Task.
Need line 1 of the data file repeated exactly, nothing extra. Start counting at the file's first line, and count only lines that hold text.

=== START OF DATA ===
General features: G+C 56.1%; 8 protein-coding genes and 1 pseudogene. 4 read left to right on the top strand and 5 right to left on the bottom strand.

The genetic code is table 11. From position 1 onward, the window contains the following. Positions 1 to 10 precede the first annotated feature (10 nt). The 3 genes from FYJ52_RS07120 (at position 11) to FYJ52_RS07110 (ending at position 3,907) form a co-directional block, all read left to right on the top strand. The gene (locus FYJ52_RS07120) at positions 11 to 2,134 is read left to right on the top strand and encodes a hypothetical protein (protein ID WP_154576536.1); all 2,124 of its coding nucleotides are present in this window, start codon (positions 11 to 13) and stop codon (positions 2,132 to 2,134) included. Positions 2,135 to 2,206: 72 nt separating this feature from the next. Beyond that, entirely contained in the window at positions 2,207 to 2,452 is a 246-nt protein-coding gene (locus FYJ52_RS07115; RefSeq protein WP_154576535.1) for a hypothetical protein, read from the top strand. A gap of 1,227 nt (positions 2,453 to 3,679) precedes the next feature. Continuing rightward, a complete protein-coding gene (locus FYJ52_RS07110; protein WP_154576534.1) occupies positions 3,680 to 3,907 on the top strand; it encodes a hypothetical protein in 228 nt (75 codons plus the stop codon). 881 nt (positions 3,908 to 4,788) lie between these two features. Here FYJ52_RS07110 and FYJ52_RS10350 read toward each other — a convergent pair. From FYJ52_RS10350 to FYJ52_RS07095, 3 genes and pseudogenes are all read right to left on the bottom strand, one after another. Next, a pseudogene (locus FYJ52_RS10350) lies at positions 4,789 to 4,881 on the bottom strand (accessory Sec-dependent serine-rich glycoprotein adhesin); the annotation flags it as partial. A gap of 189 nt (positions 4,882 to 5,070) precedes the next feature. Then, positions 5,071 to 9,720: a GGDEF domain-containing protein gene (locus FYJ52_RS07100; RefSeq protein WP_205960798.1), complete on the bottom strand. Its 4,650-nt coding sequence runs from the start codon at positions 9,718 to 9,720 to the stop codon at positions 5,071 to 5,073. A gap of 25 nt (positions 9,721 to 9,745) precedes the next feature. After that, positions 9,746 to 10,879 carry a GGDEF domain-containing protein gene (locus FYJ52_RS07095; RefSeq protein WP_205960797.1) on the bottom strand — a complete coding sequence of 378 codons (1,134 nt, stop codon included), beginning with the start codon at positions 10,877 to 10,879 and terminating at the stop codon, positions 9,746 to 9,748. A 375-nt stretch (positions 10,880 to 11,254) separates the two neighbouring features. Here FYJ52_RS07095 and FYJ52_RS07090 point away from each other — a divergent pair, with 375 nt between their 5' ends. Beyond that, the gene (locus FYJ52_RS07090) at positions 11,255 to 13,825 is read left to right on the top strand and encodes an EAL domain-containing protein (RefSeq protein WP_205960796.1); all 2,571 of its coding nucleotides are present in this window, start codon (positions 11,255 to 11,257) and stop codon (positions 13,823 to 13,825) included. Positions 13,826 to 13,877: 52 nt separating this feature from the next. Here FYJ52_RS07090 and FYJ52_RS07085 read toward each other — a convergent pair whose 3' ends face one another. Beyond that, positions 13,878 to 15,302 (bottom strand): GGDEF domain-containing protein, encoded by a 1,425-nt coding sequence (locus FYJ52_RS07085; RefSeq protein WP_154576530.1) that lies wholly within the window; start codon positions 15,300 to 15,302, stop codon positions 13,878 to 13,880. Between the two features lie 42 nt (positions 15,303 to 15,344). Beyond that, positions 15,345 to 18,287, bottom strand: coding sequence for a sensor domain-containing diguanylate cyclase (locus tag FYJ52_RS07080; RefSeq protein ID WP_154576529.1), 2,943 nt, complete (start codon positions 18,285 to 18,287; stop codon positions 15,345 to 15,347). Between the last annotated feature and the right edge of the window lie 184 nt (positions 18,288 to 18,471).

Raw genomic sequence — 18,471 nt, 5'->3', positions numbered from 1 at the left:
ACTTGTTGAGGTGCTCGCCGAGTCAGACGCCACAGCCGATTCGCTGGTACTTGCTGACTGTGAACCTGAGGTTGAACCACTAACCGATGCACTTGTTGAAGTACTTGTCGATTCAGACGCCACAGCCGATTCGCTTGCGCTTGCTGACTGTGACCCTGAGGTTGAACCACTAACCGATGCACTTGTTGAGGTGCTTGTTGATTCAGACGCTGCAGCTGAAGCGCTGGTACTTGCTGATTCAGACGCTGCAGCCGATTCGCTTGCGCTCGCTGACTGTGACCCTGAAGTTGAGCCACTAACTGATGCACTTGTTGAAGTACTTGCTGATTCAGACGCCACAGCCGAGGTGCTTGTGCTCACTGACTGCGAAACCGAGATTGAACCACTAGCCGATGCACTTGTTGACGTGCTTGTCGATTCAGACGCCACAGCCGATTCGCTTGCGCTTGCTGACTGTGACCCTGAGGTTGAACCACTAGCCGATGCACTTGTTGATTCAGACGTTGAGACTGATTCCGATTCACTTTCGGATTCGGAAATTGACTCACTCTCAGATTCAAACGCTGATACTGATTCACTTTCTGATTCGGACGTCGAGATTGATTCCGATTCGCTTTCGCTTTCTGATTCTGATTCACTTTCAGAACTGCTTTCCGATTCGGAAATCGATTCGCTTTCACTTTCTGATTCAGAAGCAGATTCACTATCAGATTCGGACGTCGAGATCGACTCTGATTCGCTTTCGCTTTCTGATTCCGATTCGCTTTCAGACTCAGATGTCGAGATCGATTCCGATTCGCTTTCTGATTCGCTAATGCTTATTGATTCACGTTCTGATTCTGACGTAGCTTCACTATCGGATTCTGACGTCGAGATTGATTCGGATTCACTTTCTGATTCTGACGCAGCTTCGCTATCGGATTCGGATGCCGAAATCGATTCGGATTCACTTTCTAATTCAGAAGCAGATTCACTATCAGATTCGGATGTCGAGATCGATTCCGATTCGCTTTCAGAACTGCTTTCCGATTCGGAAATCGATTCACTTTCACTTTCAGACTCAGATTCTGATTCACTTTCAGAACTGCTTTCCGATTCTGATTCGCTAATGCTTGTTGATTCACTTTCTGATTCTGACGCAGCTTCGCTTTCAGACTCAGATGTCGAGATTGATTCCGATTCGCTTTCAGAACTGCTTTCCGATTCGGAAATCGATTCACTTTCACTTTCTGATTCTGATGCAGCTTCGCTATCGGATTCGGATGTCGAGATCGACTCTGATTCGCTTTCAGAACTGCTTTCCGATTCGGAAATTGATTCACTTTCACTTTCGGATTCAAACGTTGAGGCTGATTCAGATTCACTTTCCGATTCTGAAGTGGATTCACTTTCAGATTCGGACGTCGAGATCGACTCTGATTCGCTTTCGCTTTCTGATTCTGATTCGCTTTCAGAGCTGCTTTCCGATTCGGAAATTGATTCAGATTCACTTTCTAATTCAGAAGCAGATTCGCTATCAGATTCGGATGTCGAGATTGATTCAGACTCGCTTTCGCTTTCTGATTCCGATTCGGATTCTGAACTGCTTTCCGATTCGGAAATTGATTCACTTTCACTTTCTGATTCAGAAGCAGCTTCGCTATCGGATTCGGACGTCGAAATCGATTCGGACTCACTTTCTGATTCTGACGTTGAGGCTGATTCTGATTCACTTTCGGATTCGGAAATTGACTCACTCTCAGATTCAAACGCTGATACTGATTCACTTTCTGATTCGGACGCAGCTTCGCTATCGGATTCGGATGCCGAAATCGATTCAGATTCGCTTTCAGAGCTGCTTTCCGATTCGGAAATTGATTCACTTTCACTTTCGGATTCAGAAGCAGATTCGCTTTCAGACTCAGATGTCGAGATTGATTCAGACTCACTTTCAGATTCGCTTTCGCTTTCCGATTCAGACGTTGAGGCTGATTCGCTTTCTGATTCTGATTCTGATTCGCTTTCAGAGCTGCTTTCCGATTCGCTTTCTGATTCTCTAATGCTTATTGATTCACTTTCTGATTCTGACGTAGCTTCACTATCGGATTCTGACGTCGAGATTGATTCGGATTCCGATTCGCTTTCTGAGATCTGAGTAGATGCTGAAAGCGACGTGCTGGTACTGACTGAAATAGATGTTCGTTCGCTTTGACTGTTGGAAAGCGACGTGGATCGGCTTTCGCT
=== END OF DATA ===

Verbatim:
General features: G+C 56.1%; 8 protein-coding genes and 1 pseudogene. 4 read left to right on the top strand and 5 right to left on the bottom strand.